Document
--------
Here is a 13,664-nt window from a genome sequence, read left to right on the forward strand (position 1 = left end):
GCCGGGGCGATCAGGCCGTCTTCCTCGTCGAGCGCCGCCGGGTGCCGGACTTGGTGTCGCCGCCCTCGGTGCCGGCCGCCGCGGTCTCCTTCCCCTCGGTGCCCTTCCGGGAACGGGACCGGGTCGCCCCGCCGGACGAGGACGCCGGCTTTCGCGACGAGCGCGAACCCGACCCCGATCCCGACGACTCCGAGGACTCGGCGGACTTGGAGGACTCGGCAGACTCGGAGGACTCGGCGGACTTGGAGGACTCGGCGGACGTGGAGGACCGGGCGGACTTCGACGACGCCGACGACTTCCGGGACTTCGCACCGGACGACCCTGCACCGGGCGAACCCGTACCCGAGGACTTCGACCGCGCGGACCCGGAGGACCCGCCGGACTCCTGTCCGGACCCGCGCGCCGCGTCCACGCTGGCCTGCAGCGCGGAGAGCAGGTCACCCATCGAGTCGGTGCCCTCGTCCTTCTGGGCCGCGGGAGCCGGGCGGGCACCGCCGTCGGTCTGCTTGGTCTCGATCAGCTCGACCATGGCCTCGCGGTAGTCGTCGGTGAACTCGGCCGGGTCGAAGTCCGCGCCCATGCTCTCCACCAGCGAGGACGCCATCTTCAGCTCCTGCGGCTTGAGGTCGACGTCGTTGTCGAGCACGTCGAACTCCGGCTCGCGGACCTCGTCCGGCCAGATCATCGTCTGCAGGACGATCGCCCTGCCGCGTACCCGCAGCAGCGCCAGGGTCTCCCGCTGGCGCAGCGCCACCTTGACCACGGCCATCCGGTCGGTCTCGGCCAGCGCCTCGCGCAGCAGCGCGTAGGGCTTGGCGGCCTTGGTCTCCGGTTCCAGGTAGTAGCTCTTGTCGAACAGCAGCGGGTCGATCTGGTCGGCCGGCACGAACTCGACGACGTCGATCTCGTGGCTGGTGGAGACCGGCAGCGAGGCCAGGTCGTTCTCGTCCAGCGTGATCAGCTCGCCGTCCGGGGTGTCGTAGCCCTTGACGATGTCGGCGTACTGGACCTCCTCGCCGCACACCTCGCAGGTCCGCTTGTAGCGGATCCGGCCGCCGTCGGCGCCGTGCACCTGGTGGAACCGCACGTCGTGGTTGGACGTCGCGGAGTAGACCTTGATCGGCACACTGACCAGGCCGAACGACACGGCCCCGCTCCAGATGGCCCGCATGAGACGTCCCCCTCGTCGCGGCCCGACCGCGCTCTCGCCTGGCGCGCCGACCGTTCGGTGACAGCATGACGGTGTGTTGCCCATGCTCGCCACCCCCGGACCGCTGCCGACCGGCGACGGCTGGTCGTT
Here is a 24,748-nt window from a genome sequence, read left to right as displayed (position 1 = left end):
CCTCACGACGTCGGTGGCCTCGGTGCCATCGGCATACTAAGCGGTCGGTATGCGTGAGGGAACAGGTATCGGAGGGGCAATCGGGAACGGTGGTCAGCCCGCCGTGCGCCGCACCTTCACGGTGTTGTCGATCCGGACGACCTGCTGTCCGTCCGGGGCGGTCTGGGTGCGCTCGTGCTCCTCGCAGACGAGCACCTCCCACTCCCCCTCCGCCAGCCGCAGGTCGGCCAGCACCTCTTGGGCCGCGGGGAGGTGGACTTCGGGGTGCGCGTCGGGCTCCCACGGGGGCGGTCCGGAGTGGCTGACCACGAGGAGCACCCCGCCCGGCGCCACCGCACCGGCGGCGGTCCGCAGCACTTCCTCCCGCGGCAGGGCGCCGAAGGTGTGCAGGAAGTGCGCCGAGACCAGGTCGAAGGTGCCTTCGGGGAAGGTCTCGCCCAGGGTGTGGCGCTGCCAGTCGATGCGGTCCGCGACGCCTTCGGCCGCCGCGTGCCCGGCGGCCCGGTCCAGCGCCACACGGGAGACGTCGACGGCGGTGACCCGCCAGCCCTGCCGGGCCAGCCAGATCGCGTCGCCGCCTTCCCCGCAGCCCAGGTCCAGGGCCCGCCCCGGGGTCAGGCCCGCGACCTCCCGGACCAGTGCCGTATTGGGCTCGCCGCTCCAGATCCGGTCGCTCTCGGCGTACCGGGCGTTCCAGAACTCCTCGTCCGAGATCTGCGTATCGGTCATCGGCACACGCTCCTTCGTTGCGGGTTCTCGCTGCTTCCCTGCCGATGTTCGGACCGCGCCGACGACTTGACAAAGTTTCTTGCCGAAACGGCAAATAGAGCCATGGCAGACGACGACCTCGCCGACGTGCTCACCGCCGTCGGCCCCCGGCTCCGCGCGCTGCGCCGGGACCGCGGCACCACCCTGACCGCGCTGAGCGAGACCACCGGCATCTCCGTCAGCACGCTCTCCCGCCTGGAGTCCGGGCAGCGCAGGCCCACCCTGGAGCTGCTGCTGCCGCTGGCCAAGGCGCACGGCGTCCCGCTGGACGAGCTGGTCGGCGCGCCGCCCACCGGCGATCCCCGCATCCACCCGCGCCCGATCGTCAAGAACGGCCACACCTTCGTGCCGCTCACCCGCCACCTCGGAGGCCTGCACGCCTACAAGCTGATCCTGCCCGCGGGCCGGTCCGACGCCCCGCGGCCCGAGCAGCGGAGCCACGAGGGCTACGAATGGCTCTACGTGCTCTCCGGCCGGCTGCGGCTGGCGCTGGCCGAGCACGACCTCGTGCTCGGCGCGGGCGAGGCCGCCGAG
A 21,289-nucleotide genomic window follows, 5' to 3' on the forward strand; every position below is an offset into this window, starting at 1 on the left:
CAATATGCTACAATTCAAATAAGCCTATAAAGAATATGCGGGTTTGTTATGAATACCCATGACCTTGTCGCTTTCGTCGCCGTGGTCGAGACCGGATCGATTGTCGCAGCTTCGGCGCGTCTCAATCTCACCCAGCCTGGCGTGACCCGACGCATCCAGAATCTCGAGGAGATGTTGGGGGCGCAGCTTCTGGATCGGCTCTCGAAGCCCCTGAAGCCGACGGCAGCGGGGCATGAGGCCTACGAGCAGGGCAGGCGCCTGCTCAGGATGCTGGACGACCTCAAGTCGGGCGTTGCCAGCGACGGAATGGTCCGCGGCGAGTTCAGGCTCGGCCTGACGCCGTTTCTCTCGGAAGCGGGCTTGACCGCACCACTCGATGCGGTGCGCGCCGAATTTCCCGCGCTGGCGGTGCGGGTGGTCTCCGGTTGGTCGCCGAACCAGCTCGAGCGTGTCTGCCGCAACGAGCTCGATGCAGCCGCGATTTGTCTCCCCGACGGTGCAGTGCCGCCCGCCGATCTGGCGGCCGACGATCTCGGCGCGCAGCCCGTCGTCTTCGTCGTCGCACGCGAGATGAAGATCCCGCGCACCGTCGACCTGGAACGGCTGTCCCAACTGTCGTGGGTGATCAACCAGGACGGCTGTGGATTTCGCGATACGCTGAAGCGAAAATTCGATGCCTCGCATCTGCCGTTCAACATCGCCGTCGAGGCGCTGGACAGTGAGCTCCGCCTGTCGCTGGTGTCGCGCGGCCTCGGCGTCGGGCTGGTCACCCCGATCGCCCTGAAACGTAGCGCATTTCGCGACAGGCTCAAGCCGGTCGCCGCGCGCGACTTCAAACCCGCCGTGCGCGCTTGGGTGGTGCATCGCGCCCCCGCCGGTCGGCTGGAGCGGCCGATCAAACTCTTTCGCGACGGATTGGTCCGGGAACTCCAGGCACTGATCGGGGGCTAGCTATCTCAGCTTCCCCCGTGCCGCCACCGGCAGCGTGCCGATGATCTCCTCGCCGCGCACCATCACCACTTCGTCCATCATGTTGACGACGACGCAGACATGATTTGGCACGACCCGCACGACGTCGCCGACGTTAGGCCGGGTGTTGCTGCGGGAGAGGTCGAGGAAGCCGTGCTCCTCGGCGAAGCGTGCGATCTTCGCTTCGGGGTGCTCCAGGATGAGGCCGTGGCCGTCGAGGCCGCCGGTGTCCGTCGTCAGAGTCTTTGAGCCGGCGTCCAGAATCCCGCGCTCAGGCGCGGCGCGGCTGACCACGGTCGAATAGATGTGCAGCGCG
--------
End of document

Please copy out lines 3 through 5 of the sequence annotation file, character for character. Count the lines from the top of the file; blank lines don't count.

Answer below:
Here is a 24,748-nt window from a genome sequence, read left to right as displayed (position 1 = left end):
CCTCACGACGTCGGTGGCCTCGGTGCCATCGGCATACTAAGCGGTCGGTATGCGTGAGGGAACAGGTATCGGAGGGGCAATCGGGAACGGTGGTCAGCCCGCCGTGCGCCGCACCTTCACGGTGTTGTCGATCCGGACGACCTGCTGTCCGTCCGGGGCGGTCTGGGTGCGCTCGTGCTCCTCGCAGACGAGCACCTCCCACTCCCCCTCCGCCAGCCGCAGGTCGGCCAGCACCTCTTGGGCCGCGGGGAGGTGGACTTCGGGGTGCGCGTCGGGCTCCCACGGGGGCGGTCCGGAGTGGCTGACCACGAGGAGCACCCCGCCCGGCGCCACCGCACCGGCGGCGGTCCGCAGCACTTCCTCCCGCGGCAGGGCGCCGAAGGTGTGCAGGAAGTGCGCCGAGACCAGGTCGAAGGTGCCTTCGGGGAAGGTCTCGCCCAGGGTGTGGCGCTGCCAGTCGATGCGGTCCGCGACGCCTTCGGCCGCCGCGTGCCCGGCGGCCCGGTCCAGCGCCACACGGGAGACGTCGACGGCGGTGACCCGCCAGCCCTGCCGGGCCAGCCAGATCGCGTCGCCGCCTTCCCCGCAGCCCAGGTCCAGGGCCCGCCCCGGGGTCAGGCCCGCGACCTCCCGGACCAGTGCCGTATTGGGCTCGCCGCTCCAGATCCGGTCGCTCTCGGCGTACCGGGCGTTCCAGAACTCCTCGTCCGAGATCTGCGTATCGGTCATCGGCACACGCTCCTTCGTTGCGGGTTCTCGCTGCTTCCCTGCCGATGTTCGGACCGCGCCGACGACTTGACAAAGTTTCTTGCCGAAACGGCAAATAGAGCCATGGCAGACGACGACCTCGCCGACGTGCTCACCGCCGTCGGCCCCCGGCTCCGCGCGCTGCGCCGGGACCGCGGCACCACCCTGACCGCGCTGAGCGAGACCACCGGCATCTCCGTCAGCACGCTCTCCCGCCTGGAGTCCGGGCAGCGCAGGCCCACCCTGGAGCTGCTGCTGCCGCTGGCCAAGGCGCACGGCGTCCCGCTGGACGAGCTGGTCGGCGCGCCGCCCACCGGCGATCCCCGCATCCACCCGCGCCCGATCGTCAAGAACGGCCACACCTTCGTGCCGCTCACCCGCCACCTCGGAGGCCTGCACGCCTACAAGCTGATCCTGCCCGCGGGCCGGTCCGACGCCCCGCGGCCCGAGCAGCGGAGCCACGAGGGCTACGAATGGCTCTACGTGCTCTCCGGCCGGCTGCGGCTGGCGCTGGCCGAGCACGACCTCGTGCTCGGCGCGGGCGAGGCCGCCGAG
A 21,289-nucleotide genomic window follows, 5' to 3' on the forward strand; every position below is an offset into this window, starting at 1 on the left: